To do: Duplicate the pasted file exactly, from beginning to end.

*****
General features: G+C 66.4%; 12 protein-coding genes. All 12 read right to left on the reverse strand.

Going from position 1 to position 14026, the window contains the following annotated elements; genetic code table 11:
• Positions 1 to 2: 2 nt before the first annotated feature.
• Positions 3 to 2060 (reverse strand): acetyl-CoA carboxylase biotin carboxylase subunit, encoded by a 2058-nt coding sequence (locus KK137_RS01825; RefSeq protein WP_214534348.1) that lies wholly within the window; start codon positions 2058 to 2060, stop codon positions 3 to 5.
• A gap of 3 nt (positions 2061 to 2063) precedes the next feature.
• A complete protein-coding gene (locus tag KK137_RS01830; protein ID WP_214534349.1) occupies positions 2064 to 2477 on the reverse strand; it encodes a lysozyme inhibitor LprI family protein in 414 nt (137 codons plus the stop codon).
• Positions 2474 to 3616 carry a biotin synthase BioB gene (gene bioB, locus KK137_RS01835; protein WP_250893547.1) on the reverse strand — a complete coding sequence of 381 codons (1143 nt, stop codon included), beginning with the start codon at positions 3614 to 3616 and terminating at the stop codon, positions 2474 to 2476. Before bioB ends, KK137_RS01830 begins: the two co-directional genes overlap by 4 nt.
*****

General features: G+C 66.4%; 12 protein-coding genes. All 12 read right to left on the reverse strand.

Going from position 1 to position 14026, the window contains the following annotated elements; genetic code table 11:
• Positions 1 to 2: 2 nt before the first annotated feature.
• Positions 3 to 2060 (reverse strand): acetyl-CoA carboxylase biotin carboxylase subunit, encoded by a 2058-nt coding sequence (locus KK137_RS01825; RefSeq protein WP_214534348.1) that lies wholly within the window; start codon positions 2058 to 2060, stop codon positions 3 to 5.
• A gap of 3 nt (positions 2061 to 2063) precedes the next feature.
• A complete protein-coding gene (locus tag KK137_RS01830; protein ID WP_214534349.1) occupies positions 2064 to 2477 on the reverse strand; it encodes a lysozyme inhibitor LprI family protein in 414 nt (137 codons plus the stop codon).
• Positions 2474 to 3616 carry a biotin synthase BioB gene (gene bioB, locus KK137_RS01835; protein WP_250893547.1) on the reverse strand — a complete coding sequence of 381 codons (1143 nt, stop codon included), beginning with the start codon at positions 3614 to 3616 and terminating at the stop codon, positions 2474 to 2476. Before bioB ends, KK137_RS01830 begins: the two co-directional genes overlap by 4 nt.